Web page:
Hunter Lucky to Survive After Fall From Tree Stand

DES MOINES, Iowa  --  The DNR says 24-year-old Bobbie Joe Stephens was hunting in southern Warren County out of a tree stand when the straps holding it to the tree snapped. The malfunction caused the hunter to fall over 23 feet to the ground below, breaking his ankle.

“That’s the scary part about going out, if you haven't checked your straps or something crazy like this happens, you could not be coming home to your family,” said Mark Wagner of Archery Field and Sports

Wagner says Stephens was lucky to come out of the woods with just broken bones. The DNR says the stand had been left up since last year, and the straps had weathered.

“Those trees, each year they grow just a little bit, so those straps get stretched, they weather, rot, and things can happen,” said Wagner.

The DNR also say Stephens was not able to hook up to his harness.

“We do encourage wearing the safety harnesses, leaving your method of take--whether it be a gun or a bow--on the ground, and using a pull up rope to get your stuff up there, so after you make it up and are harnessed in that you can pull your equipment up there safely,” said Conservation Officer Aaron Arthur.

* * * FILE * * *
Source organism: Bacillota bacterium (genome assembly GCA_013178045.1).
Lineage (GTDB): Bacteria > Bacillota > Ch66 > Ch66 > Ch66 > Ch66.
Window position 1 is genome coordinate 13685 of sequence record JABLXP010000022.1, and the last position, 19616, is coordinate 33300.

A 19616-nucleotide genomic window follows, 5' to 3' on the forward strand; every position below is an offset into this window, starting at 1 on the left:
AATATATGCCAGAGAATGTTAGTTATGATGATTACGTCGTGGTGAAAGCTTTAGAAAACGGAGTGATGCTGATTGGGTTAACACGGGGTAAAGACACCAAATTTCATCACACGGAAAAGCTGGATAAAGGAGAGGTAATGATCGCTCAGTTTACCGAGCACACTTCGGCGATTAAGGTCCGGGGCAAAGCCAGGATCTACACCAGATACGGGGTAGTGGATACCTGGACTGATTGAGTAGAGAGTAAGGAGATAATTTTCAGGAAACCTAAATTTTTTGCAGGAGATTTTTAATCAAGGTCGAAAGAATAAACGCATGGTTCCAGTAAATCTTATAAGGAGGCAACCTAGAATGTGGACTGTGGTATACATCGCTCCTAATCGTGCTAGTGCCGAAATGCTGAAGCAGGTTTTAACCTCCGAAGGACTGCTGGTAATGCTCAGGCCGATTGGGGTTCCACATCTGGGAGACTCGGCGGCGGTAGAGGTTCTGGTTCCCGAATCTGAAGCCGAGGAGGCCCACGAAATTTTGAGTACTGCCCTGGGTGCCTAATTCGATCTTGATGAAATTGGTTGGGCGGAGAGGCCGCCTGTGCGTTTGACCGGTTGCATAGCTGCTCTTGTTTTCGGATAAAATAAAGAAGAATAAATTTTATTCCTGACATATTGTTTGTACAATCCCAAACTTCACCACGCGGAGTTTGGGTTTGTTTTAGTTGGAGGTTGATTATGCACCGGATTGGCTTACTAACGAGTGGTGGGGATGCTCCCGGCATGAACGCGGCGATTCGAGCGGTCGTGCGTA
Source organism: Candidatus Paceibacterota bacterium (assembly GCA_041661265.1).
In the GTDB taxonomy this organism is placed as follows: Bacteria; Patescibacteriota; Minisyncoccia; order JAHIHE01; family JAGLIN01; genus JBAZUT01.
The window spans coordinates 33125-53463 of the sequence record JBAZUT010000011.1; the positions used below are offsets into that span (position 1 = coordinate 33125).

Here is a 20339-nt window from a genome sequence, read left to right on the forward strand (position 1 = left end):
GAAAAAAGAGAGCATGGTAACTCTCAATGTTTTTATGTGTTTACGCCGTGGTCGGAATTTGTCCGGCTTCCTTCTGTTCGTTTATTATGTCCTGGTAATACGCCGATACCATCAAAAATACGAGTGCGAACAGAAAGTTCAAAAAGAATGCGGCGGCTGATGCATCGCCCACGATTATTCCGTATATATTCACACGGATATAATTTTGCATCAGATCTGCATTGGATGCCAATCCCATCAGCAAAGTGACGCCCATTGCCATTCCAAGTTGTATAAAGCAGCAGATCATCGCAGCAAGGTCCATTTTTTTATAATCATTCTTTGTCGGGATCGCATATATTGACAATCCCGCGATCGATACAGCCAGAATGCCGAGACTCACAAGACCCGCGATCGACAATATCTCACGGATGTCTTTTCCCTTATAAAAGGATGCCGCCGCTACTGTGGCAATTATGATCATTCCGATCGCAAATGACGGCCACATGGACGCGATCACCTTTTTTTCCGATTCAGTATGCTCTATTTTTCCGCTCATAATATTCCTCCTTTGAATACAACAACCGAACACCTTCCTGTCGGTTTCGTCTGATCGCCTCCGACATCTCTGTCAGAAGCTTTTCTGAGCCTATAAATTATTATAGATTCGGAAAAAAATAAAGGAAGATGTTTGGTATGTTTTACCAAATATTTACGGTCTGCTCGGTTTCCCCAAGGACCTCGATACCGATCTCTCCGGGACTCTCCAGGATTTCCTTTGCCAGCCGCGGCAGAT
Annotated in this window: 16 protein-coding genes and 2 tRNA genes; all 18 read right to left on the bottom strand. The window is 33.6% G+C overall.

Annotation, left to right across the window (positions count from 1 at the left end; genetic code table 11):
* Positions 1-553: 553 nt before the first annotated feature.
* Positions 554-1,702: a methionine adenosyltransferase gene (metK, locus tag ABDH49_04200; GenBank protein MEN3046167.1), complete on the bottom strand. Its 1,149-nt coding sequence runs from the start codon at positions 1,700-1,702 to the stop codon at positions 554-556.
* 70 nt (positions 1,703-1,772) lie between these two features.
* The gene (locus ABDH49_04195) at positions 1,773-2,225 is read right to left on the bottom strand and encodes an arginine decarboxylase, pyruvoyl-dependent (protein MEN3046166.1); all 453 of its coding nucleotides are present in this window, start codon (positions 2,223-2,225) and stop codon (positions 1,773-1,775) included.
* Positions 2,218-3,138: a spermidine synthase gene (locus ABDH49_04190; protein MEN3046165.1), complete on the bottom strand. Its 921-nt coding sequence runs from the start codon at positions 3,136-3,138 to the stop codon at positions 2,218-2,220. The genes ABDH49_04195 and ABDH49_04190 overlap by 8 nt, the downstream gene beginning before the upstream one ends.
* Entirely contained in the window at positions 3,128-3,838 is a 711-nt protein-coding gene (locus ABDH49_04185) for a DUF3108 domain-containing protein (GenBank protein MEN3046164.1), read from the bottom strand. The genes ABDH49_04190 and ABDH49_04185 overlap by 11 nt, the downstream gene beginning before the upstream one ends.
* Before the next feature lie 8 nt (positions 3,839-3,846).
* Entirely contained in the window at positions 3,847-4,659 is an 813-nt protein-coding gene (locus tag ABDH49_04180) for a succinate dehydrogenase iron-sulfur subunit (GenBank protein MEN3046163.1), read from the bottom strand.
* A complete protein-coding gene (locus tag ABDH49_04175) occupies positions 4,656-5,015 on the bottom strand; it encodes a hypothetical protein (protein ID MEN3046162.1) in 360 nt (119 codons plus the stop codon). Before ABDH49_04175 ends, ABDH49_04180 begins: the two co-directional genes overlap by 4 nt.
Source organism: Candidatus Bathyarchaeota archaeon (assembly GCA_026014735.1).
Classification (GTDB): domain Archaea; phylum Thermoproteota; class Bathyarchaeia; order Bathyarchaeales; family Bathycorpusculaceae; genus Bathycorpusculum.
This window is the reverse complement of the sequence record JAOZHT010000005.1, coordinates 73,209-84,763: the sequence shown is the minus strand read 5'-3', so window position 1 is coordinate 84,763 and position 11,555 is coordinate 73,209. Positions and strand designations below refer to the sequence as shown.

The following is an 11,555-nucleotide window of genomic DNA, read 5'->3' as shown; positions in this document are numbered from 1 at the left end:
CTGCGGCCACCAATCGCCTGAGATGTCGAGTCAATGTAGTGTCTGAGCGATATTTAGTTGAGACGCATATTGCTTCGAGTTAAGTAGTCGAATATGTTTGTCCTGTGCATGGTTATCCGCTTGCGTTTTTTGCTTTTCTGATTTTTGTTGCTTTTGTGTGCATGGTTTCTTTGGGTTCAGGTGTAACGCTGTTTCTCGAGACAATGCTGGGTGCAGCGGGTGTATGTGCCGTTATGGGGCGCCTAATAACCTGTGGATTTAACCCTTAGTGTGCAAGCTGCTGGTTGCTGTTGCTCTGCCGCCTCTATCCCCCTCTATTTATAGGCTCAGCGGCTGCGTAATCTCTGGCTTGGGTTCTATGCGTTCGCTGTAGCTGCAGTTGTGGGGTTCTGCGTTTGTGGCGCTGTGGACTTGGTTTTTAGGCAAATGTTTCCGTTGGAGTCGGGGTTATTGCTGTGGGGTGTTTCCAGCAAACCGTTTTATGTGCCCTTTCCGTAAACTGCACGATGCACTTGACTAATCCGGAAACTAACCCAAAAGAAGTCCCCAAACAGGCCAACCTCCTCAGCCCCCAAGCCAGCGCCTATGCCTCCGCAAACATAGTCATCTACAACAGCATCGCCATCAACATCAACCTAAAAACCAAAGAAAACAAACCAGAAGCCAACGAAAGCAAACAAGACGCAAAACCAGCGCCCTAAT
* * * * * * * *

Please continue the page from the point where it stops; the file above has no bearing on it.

Stephens was an experienced hunter and was with a partner he was able to call for help, which was fortunate. Arthur says oftentimes hunters are deep in the woods by themselves, and it pays to have a plan in place before the hunt.

“Make sure people know where you're at and have the ability to get in contact with them. In the cell phone age, have your cell phone on. Make sure you have it where you can get to it so if you do have an accident, people can call you. In the era we have now, they can ping cell phones so if you fall out of the stand people that know, 'hey, he should have been home a couple of hours ago,' they have the ability to ping your phone if it's on, even if you can’t get to it. So think about those things when you go out hunting,” he said.

Arthur says that this happens a handful of times every year, but guesses it happens more often and just isn't reported.